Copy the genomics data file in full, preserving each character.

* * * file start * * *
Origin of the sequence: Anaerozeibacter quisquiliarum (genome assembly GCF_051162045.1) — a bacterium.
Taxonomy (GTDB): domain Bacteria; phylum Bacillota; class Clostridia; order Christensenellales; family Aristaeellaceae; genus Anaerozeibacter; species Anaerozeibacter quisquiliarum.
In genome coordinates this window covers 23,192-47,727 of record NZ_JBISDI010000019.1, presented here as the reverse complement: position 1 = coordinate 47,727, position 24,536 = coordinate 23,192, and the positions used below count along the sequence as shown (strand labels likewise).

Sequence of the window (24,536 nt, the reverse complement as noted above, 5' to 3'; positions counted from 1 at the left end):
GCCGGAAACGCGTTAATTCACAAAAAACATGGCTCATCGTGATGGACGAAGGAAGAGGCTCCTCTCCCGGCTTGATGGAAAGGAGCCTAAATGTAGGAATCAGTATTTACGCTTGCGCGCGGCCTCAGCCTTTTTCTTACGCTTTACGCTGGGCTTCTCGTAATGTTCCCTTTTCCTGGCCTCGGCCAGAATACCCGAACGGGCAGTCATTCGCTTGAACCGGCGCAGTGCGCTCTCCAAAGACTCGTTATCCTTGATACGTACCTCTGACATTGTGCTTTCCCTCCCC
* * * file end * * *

Origin of the sequence: Anaerozeibacter quisquiliarum (genome assembly GCF_051162045.1) — a bacterium.
Taxonomy (GTDB): domain Bacteria; phylum Bacillota; class Clostridia; order Christensenellales; family Aristaeellaceae; genus Anaerozeibacter; species Anaerozeibacter quisquiliarum.
In genome coordinates this window covers 23,192-47,727 of record NZ_JBISDI010000019.1, presented here as the reverse complement: position 1 = coordinate 47,727, position 24,536 = coordinate 23,192, and the positions used below count along the sequence as shown (strand labels likewise).

Sequence of the window (24,536 nt, the reverse complement as noted above, 5' to 3'; positions counted from 1 at the left end):
GCCGGAAACGCGTTAATTCACAAAAAACATGGCTCATCGTGATGGACGAAGGAAGAGGCTCCTCTCCCGGCTTGATGGAAAGGAGCCTAAATGTAGGAATCAGTATTTACGCTTGCGCGCGGCCTCAGCCTTTTTCTTACGCTTTACGCTGGGCTTCTCGTAATGTTCCCTTTTCCTGGCCTCGGCCAGAATACCCGAACGGGCAGTCATTCGCTTGAACCGGCGCAGTGCGCTCTCCAAAGACTCGTTATCCTTGATACGTACCTCTGACATTGTGCTTTCCCTCCCC